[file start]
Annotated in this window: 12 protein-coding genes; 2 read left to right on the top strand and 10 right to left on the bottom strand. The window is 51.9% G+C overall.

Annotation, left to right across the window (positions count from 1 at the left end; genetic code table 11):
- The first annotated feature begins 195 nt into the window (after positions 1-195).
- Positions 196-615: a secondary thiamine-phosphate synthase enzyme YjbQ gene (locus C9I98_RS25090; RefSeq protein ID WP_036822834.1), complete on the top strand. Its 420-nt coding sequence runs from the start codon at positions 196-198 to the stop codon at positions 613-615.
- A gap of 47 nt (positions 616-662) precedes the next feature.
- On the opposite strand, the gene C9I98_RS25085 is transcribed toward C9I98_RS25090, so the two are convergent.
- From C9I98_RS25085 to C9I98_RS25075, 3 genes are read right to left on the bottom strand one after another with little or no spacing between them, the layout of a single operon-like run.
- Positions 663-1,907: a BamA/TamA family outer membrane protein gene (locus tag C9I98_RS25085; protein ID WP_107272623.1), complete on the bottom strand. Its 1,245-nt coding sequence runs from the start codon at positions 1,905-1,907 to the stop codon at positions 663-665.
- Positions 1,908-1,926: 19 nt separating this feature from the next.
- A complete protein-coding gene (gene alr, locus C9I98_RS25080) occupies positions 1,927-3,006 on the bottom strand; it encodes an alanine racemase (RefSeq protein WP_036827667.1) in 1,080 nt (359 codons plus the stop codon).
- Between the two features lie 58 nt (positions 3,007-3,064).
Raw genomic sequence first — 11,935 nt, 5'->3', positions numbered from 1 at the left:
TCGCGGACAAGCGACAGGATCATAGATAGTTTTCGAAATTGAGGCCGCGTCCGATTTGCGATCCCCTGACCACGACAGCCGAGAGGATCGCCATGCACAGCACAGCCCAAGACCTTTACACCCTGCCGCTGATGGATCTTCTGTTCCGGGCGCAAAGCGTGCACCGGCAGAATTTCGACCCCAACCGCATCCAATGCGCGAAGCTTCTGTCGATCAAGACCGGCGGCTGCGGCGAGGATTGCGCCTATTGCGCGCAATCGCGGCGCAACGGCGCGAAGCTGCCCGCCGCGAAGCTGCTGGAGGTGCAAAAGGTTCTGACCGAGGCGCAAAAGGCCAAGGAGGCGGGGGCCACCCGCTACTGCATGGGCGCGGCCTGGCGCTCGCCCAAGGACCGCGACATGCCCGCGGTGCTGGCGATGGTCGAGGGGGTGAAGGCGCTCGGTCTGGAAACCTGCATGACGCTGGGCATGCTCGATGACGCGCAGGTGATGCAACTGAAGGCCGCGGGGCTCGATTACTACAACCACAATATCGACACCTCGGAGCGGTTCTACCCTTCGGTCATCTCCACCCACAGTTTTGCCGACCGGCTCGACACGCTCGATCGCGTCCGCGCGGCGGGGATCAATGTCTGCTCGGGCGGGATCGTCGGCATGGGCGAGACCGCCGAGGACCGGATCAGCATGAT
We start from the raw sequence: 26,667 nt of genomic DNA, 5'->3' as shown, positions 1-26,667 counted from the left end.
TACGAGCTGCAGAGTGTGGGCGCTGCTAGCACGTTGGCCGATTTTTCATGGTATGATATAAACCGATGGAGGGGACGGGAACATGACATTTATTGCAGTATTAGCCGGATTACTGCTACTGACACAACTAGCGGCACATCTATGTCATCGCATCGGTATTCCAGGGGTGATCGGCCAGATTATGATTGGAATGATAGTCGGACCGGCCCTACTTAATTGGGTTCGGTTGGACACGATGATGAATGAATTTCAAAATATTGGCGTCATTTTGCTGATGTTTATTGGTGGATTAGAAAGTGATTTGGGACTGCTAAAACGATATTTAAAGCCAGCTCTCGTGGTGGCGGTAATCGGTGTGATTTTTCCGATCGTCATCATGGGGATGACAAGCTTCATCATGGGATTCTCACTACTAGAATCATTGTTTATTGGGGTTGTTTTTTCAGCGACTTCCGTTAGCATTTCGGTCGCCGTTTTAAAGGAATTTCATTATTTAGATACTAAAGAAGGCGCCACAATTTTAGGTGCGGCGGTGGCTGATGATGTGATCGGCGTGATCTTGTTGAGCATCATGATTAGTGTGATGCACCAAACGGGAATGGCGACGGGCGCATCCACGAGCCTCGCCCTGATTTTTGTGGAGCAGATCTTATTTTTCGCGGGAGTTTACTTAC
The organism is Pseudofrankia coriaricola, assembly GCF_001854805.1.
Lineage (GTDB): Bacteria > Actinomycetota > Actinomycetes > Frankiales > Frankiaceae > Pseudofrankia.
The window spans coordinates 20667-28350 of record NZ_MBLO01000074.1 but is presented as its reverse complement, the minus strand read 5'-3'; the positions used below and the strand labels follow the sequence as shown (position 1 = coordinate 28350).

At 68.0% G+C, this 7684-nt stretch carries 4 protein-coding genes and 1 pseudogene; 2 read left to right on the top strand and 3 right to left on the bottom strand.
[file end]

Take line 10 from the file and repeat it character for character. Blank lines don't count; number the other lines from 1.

- A complete protein-coding gene (gene alr, locus C9I98_RS25080) occupies positions 1,927-3,006 on the bottom strand; it encodes an alanine racemase (RefSeq protein WP_036827667.1) in 1,080 nt (359 codons plus the stop codon).